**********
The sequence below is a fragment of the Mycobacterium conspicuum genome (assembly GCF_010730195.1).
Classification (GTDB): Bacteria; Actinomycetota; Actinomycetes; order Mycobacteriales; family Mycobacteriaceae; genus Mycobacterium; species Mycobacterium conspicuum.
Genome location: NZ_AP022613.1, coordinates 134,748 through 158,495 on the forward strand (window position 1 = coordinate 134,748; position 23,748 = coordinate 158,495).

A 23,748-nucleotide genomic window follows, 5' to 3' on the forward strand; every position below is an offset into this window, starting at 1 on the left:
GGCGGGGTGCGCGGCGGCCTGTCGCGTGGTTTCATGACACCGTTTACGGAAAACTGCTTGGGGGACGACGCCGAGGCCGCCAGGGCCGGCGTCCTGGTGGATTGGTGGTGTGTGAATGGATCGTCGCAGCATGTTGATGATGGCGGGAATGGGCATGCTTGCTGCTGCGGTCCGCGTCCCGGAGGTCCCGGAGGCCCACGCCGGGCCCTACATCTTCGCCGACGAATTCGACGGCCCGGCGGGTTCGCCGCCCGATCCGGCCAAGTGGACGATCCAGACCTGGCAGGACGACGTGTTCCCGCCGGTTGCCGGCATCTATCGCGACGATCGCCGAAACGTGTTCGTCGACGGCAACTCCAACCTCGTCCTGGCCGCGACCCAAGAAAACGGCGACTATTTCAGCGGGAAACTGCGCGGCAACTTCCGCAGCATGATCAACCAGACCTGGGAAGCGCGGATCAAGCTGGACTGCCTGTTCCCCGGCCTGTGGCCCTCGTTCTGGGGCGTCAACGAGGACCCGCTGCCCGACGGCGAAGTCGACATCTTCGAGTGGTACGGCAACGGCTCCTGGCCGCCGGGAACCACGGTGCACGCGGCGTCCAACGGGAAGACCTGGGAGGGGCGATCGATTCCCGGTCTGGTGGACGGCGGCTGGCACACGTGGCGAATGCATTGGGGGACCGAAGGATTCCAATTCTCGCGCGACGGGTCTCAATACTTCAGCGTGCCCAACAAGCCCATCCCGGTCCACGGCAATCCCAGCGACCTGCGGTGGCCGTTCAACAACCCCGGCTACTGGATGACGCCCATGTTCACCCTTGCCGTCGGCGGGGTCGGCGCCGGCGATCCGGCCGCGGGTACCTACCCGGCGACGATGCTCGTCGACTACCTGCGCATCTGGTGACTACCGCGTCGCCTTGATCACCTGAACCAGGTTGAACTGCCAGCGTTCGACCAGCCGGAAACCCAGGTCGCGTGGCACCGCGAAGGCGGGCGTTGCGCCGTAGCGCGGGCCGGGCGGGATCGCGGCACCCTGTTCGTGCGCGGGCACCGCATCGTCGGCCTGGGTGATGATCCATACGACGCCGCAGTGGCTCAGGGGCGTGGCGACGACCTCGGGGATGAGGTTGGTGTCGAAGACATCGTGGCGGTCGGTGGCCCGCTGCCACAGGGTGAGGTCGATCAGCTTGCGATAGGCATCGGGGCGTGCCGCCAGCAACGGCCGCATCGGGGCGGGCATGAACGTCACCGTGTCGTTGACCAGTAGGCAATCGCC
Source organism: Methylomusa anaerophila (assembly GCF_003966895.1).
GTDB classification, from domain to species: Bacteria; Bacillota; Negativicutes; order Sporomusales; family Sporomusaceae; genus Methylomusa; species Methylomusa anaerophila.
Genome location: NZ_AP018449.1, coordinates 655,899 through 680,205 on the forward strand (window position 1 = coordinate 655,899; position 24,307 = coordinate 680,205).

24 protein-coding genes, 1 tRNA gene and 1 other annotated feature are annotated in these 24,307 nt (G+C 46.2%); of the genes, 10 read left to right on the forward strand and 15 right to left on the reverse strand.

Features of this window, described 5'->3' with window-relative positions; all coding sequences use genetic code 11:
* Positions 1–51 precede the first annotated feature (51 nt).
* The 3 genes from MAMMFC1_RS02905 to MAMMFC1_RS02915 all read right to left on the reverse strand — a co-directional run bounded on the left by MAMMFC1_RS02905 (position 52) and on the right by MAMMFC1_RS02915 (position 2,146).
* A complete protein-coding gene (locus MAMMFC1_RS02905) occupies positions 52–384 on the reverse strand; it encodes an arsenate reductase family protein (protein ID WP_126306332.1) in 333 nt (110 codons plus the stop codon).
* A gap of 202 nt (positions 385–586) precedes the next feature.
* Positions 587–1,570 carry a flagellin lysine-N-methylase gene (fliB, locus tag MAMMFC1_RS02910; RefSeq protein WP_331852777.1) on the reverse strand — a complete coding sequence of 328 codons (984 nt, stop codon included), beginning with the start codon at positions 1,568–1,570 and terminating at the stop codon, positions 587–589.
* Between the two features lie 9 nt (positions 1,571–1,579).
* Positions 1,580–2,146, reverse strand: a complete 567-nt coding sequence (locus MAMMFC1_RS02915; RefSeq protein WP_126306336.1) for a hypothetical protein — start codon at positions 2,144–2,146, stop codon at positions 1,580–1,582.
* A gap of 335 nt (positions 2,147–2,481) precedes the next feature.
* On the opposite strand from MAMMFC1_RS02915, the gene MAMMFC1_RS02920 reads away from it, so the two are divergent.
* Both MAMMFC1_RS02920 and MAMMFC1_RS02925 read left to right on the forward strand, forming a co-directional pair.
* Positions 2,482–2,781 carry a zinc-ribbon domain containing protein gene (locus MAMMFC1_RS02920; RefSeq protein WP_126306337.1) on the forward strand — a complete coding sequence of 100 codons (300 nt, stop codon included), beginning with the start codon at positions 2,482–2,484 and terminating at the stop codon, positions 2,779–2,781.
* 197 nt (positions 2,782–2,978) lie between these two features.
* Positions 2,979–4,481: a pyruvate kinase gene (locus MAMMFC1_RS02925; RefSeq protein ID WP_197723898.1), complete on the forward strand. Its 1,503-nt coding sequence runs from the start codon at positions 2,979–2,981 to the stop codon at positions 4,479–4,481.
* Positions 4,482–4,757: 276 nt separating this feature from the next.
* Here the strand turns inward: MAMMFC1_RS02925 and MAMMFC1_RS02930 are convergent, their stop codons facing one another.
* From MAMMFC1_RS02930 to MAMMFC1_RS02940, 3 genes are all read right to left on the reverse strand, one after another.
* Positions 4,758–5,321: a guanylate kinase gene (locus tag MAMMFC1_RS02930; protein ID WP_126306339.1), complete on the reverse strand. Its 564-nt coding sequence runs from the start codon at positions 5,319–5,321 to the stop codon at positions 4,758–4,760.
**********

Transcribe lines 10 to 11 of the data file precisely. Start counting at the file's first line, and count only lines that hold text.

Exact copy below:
Features of this window, described 5'->3' with window-relative positions; all coding sequences use genetic code 11:
* Positions 1–51 precede the first annotated feature (51 nt).